Acknowledging that “there is still a residue of anti-Semitism in Austria,” Franz Cardinal Koenig, Roman Catholic Archbishop of Vienna, told a delegation of leaders of the American Jewish Committee yesterday that he was extremely hopeful that Christian Jewish understanding in Austria” would deepen as a result of the spirit emanating from Vatican Council II.”
Cardinal Koenig said that a textbook commission, which for the past year has been reviewing religious materials used in all public as well as parochial schools in Austria, would report to him shortly with recommendations for the elimination of negative references to Jews and Judaism.
“The work of the textbook commission,” Cardinal Koenig noted, “would provide the basis for more extensive programs covering the entire range of religious education, attitude formation, including teacher training, seminaries, colleges, adult education, publications and the mass media.”
In addition to removing negative or hostile references, the Cardinal emphasized that the program would seek to introduce Christians to the positive appreciation of the common inheritance that Christians share with Jews as well as to a more realistic understanding of the values of contemporary Judaism and living Jewish people. The Cardinal, who is head of the Vatican’s Secretariat for Non-Believers, forecasts greatly increased dialogues and cooperation between Christians and Jews in those common areas of human concern to “build a world of peace and justice.”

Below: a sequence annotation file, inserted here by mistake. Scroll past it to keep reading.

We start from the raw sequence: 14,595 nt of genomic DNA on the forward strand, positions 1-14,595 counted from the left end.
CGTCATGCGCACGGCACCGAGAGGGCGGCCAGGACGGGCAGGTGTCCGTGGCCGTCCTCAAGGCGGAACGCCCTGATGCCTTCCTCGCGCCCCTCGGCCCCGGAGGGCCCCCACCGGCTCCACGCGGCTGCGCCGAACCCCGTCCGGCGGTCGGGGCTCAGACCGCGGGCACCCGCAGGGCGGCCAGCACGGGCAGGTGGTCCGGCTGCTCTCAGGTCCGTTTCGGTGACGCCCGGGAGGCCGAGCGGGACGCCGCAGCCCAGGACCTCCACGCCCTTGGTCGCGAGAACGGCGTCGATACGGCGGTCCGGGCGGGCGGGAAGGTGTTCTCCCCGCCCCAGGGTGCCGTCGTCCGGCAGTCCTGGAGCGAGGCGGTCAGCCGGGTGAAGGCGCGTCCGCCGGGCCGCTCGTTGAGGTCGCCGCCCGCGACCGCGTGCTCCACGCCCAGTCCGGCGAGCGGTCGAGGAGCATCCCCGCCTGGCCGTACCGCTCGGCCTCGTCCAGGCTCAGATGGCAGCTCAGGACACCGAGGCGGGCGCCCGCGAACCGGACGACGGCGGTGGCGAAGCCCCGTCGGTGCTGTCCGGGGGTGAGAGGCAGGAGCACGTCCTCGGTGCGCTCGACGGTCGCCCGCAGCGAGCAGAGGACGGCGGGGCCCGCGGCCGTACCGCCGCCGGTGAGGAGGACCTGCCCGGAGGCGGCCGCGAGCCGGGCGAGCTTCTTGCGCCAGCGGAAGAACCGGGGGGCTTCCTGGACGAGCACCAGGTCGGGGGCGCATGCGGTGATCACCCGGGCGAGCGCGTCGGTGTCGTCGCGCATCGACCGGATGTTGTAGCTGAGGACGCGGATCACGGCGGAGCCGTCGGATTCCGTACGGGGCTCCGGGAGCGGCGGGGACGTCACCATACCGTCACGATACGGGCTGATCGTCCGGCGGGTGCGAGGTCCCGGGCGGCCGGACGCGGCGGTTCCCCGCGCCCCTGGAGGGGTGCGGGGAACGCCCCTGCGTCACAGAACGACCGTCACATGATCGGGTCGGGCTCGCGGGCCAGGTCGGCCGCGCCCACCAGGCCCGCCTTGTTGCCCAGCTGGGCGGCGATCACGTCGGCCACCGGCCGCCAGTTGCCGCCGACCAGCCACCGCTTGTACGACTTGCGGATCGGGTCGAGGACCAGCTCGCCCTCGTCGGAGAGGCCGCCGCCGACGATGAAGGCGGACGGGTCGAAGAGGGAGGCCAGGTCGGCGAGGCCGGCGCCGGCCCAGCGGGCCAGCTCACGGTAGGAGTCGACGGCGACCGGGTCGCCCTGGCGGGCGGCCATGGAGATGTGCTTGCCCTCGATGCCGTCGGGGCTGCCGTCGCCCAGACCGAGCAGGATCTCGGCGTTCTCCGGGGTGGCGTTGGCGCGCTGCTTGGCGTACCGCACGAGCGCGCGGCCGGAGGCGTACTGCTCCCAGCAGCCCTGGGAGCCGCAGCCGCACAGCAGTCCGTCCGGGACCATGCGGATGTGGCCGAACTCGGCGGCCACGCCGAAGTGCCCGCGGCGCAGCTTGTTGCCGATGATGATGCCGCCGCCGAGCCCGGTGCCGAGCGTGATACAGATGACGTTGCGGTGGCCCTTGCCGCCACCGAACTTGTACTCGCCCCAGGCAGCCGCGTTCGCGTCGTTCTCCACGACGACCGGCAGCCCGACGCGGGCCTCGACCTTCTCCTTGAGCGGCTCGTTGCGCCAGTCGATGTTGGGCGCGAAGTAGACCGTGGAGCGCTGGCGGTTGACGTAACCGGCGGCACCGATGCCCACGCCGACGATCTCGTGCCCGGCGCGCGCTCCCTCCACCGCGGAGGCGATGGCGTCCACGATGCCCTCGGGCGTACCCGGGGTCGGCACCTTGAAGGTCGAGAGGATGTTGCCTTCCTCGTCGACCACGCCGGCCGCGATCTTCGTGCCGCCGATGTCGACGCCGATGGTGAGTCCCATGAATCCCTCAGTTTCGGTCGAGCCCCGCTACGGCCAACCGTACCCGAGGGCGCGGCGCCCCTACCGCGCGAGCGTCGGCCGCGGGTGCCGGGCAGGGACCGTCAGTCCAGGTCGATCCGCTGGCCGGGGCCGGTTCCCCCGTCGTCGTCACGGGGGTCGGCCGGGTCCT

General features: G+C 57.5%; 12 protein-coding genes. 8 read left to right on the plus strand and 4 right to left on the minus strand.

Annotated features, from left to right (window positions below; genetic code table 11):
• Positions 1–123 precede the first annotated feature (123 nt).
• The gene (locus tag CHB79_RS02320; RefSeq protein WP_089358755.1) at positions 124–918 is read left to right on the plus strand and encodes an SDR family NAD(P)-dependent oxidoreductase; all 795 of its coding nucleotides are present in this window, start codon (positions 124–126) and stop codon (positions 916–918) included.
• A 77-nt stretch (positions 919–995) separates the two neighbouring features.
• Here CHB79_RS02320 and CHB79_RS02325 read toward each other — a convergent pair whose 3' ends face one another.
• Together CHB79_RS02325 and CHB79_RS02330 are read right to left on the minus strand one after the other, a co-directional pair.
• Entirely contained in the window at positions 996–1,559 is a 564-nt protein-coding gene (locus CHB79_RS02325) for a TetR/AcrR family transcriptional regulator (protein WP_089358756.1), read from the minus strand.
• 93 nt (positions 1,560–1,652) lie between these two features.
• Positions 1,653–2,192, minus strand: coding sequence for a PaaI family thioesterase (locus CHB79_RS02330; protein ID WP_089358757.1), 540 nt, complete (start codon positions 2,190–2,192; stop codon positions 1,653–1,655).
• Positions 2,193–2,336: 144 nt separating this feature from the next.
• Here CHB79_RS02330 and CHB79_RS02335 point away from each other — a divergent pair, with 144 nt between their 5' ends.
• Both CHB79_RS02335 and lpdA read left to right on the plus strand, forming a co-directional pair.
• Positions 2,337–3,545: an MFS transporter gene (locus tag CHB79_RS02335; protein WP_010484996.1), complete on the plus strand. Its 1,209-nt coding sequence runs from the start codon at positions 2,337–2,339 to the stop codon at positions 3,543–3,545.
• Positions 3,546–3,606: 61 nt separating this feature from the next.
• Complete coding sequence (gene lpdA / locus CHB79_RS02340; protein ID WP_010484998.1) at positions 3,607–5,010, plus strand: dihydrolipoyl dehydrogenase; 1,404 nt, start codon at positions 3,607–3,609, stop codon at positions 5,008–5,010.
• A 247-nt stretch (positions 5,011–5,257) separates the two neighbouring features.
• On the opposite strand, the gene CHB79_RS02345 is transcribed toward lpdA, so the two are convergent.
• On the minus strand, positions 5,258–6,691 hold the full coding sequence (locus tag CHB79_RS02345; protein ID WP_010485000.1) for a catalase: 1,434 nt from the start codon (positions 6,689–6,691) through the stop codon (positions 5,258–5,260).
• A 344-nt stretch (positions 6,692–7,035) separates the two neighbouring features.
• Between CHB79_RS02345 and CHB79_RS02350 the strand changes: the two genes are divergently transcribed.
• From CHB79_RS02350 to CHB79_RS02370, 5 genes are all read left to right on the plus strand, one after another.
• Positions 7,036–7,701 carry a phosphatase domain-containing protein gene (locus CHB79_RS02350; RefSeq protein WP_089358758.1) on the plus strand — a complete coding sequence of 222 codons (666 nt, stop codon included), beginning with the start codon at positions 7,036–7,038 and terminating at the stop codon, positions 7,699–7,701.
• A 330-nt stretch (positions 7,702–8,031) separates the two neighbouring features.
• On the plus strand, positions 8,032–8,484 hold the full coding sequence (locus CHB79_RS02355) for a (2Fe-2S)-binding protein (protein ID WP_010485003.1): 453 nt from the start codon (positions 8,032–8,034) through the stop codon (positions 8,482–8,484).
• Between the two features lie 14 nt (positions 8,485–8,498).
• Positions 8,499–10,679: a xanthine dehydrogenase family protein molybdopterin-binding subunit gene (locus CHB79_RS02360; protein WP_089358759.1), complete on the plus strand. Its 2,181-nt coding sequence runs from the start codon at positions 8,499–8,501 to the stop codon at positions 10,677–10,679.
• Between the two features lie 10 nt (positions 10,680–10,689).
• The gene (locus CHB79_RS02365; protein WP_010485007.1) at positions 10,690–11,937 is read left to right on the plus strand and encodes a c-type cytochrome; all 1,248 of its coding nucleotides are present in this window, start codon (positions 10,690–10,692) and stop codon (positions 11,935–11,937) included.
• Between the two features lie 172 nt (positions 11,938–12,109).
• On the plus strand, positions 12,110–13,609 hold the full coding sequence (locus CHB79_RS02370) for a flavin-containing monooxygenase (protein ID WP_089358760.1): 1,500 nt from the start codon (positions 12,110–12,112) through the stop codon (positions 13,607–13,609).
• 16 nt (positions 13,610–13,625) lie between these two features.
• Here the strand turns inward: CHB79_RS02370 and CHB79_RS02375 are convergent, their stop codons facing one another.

Heading the American Jewish Committee delegation was Morris B. Abram, president of the organization. Other members of the delegation, which was received by Cardinal Koenig at the Waldorf-Astoria Hotel, included Richard Maass, the organization’s Foreign Affairs Committee chairman; Dr. Simon Segal, director, Foreign Affairs Department; Rabbi Marc H. Tanenbaum, director, Interreligious Affairs Department; and Jerry Goodman, Foreign Affairs specialist.
The Archive of the Jewish Telegraphic Agency includes articles published from 1923 to 2008. Archive stories reflect the journalistic standards and practices of the time they were published.